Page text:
Lubbock Wants To Consider Eliminating Alcohol Petition Process - KCBD NewsChannel 11 Lubbock


Lubbock Wants To Consider Eliminating Alcohol Petition Process

If a person wants to petition alcohol sales in the Lubbock city limits, he or she has 60 days to collect about 16,000 names of registered voters. That's the process Mayor Marc McDougal wants state lawmakers to throw out so the issue of sales can be brought to the voters and put to rest.

"It's not an issue we're going to spend any money on, or time. But I do feel like, based on the number of phone calls and e-mails that we've had, in order to be responsive to the citizens we ought to check in to what can be done to allow the citizens to vote on the issue," said Mayor McDougal.

The Mayor is lending a soft ear to a divisive issue. Alcohol sales in the city limits have been debated for years. Nothing has been done about it and now, the Mayor says its time to take it to the voters. "Bottom line. That's the only way this is going to get resolved," he said.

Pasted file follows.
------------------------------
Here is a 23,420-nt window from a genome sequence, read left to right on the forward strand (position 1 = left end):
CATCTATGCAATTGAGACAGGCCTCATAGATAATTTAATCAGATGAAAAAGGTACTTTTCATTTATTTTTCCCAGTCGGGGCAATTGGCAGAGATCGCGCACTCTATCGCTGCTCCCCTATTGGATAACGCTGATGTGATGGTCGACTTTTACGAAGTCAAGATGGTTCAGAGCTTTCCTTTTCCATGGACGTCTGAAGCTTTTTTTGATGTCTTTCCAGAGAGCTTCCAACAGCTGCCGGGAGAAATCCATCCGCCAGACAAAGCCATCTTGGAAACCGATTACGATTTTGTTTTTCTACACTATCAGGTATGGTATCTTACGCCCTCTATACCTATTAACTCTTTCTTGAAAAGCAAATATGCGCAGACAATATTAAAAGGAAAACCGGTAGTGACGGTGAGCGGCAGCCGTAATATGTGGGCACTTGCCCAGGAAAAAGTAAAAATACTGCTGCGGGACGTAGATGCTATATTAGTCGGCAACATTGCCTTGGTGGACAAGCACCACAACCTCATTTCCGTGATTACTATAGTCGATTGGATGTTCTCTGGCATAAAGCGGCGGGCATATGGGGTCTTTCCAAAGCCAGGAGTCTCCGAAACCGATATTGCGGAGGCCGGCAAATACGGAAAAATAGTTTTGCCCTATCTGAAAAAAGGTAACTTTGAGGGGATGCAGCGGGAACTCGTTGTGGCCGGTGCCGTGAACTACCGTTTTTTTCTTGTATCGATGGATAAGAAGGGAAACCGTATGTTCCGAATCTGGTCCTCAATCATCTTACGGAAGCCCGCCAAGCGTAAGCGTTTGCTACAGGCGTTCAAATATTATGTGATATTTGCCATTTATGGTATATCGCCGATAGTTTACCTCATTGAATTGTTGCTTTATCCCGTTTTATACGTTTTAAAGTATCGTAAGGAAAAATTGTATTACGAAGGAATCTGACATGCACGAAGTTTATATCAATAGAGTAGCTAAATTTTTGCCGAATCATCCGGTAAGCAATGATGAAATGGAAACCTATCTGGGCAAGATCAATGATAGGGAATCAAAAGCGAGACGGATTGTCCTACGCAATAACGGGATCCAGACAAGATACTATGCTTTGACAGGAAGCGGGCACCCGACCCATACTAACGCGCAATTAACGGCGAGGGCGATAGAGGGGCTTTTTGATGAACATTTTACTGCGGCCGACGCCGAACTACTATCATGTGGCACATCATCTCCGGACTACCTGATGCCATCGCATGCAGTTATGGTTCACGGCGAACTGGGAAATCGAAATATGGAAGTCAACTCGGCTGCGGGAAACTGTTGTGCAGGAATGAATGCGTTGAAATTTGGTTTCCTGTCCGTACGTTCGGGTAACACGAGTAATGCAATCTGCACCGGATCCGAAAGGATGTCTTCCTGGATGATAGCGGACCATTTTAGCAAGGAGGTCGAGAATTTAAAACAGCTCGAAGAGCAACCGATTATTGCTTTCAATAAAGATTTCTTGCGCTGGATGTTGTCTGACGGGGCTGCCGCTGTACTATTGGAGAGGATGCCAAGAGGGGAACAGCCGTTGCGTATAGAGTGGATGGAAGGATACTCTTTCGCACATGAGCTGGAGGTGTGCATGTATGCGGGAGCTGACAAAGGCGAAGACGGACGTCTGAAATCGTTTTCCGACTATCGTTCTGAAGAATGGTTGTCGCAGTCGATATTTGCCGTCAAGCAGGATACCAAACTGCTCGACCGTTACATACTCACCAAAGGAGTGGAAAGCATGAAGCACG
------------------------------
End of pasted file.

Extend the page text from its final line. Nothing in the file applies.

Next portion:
But there is a process before citizens can vote on it. Someone has to petition the change, collect thousands of signatures. It's a state law, one that the Mayor says is nearly impossible to accomplish. "Its almost like the law is written to where this is an item that can never come before voters," he said.

The city council voted in favor of asking state lawmakers and lobbyist if the mandated petition process can be thrown out. Councilman Tom Martin says that is wrong. He and Councilman Gary Boren voted against the idea. Both feel the petition is a protection.. "The community is not interested in that. All petition drives that have been tried over the years would have been successful," says Martin.

Roger Settler recently started a petition for the sale of beer and wine in a portion of the city. He says even then, it's been a difficult task. "I'm delighted (about the council's decision), I think its something the legislators should have long since looked into. I'm not as confident it might pass the legislature with a lot of religious pressures," said Settler.

NewsChannel 11 spoke with State Representative Delwin Jones. He says that lawmakers may consider a bracketed bill which means the state would change the law if it was framed to only effect Lubbock. The resolution to present this to state lawmakers will go before the council November 18th.

Powered by Frankly